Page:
Wednesday, April 29, 2009

Sunday morning Christopher Robin's class went up front to sing a song for all of us during the church service. They did this once before near Christmas, but when they announced to the class what they were planning, Christopher Robin immediately decided he would not participate. He resists new ideas. I bought him new shoes, and he told me he wouldn't wear them. Three days later my mom asked me how his new shoes fit him, and I told her he hadn't put them on. Later that day he decided he wanted to wear them, and he has loved them ever since. I think something new has to sit for a little while, become familiar first, and then he can accept it. So while the rest of his class of 3-5 year olds filed onto the stage to sing their Christmas song, Christopher Robin sat and watched from the front row. I let him. I was a little worried we were setting a life-long pattern by allowing him to refuse to cooperate. I understood the feeling of not wanting to be in the spotlight, but I had visions of a strange, stubborn 10 year old boy who had never been willing to set his foot on the stage or participate in anything that had to do with public performance. My biggest worry was that my response, just accepting without argument that he didn't want to do it and not forcing him or trying to persuade him otherwise, would contribute to a life of refusing to stretch himself or emerge from his cocoon of comfort. My Hero assured me just letting him be was the right thing, and my mom confirmed it when I brought it up with her, so that's what we did.
A couple of weeks ago, I learned that his class had a new song they would be singing in church, and Christopher Robin's teacher told me he had been eagerly participating during practice. I got my hopes up that he would make it onto the stage this time (though My Hero warned me not to), and I refrained from mentioning it to Christopher Robin at all, for fear of jeopardizing the possibility by making him think about it.
Sunday morning during their pre-service practice, Christopher Robin was first in line leading the way onto the stage, and during the actual performance it was the same. He walked confidently across the stage and positioned himself in front of one of the microphones. As they were singing, he leaned down to sing right into the microphone, and his soft little voice melted me into a puddle. I was laughing the whole time, because I was so thrilled, and the kids were so funny, all of them with their different quirky behaviors on stage, and a couple of times Christopher Robin with his big round eyes looked right at me sitting in the front row laughing, and just stared at me as if he was trying to figure out what I was laughing at. I had to force myself to stop and smile encouragingly at him, because I didn't want him to think I was laughing at him.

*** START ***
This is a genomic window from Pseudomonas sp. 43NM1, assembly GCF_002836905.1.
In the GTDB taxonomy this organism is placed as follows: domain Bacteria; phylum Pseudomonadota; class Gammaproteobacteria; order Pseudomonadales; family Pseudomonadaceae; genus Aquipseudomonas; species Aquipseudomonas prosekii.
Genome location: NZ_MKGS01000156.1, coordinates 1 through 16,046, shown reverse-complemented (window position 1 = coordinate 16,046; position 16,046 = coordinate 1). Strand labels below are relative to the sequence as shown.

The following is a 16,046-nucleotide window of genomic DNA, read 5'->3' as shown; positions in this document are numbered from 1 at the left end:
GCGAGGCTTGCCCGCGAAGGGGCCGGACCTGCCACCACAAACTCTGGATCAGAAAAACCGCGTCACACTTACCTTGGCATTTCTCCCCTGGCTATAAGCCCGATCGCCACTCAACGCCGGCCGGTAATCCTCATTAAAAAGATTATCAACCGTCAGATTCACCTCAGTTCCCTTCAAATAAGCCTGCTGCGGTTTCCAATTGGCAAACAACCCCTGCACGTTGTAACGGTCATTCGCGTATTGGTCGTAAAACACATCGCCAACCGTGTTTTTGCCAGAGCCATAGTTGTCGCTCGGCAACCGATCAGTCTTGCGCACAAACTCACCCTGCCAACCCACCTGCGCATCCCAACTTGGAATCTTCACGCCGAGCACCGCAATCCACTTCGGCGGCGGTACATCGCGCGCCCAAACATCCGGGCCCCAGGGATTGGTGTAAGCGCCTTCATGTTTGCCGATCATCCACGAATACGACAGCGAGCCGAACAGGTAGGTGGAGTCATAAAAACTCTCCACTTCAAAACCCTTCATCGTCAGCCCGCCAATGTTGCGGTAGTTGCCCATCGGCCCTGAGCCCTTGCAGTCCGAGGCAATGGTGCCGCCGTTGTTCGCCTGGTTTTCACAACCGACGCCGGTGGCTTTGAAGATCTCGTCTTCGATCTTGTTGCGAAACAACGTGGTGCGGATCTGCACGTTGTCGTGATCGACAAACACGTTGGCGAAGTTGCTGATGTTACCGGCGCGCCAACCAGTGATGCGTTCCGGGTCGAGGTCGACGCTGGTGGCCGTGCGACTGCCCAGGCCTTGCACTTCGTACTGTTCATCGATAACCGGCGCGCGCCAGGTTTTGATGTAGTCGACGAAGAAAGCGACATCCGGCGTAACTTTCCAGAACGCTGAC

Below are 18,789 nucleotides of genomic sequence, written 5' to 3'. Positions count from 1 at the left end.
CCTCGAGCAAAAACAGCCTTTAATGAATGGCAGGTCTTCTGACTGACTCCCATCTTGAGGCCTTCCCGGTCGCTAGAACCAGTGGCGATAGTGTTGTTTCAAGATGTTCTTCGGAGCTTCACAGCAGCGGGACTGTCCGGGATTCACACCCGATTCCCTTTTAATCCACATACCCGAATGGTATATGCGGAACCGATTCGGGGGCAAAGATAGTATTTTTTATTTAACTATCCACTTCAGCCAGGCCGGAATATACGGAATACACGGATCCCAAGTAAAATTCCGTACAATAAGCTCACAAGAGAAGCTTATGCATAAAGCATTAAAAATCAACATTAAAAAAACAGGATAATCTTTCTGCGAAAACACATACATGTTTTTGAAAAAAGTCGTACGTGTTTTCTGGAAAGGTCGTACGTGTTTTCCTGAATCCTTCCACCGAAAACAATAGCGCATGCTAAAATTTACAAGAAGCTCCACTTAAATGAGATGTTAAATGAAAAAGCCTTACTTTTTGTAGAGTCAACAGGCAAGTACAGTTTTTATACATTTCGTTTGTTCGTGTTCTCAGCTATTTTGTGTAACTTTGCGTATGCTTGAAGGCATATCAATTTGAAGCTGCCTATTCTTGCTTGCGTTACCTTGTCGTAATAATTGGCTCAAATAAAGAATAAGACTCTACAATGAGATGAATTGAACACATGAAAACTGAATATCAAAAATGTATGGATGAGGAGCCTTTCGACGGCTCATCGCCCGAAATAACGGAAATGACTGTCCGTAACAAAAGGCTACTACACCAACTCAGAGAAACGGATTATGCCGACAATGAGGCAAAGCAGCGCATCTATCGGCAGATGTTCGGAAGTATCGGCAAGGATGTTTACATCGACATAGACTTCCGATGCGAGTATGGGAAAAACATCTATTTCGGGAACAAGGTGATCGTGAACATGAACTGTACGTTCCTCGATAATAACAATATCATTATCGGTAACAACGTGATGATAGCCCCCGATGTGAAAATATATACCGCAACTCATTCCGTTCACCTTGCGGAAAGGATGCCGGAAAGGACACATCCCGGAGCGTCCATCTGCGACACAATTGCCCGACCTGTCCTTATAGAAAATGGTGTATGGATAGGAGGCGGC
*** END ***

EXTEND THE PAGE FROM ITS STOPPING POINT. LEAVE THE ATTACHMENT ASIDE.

What a kid. I guess sitting and watching his class do it once turned a new idea into an old, comfortable one, and he was willing to participate the next time. He's leery of new ideas because he doesn't know what will happen and he may not like it. But I still can't believe the difference between the last experience and this one.

I've been thinking about the euphoria I felt as a mom seeing my little boy up front singing for the first time, and it made me think about God, as my Father...what makes Him feel that way about me? Some days, often on Sundays in church, when we're all singing His praises together and my mind is full of all He's done, I'm bursting with happiness and everything has a rosy hue. Later, when life looks more gloomy, and I've let selfishness ruin my day, I'll look back on that and think how God must despise my earlier happiness. As if I deserve it. Sometimes I think even in the midst of the euphoria that I'm not worthy to feel that happy. So I thought of how I feel about Christopher Robin. Yes, he has a lot of bad moments, and he lets me down over and over, but I still really love his happy times, and nothing thrills me more than when he spontaneously tells me he loves me and wraps his skinny arms around my neck and presses close for a hug with an endearing look in his eyes. I think that's the kind of thing God is looking for, too. I keep telling myself if I could behave in life the way I would like to see Christopher Robin behave, I have a good chance of making God feel pleased. I'm most pleased and proud of Christopher Robin when he acts with kindness, helps his little brother, makes his baby sister smile, helps me with my tasks, learns something new, does something well, has a humble attitude with the desire to please. "God sets himself against the proud, but he shows favor to the humble." I Peter 5:5 Those are the kinds of things God is looking for, especially the humble part, the absense of cocky self-assurance pursuing my own whims, but the happy humility to keep coming back to Him to find out what I could do for Him next, working alongside Him in his projects, willing to learn His way of doing things, treating His other children with kindness.
I don't dwell on Christopher Robin's bad moments or his mistakes. I move on and try to teach him better. I have a constant hope and vision of the man he could become, and its his successes that really stick with me, the good things he proves he can do, the times his quick learning surprises me and his helpfulness truly helps me. It encourages me to think God my Father looks at me that way, too. Yes, He's always willing me to do better, but He's not constantly disappointed that I haven't arrived. My failures don't make Him begrudge me happiness, and even though I'm not perfect, he still drinks in my humble praises like a daddy wraps his arms around a child.

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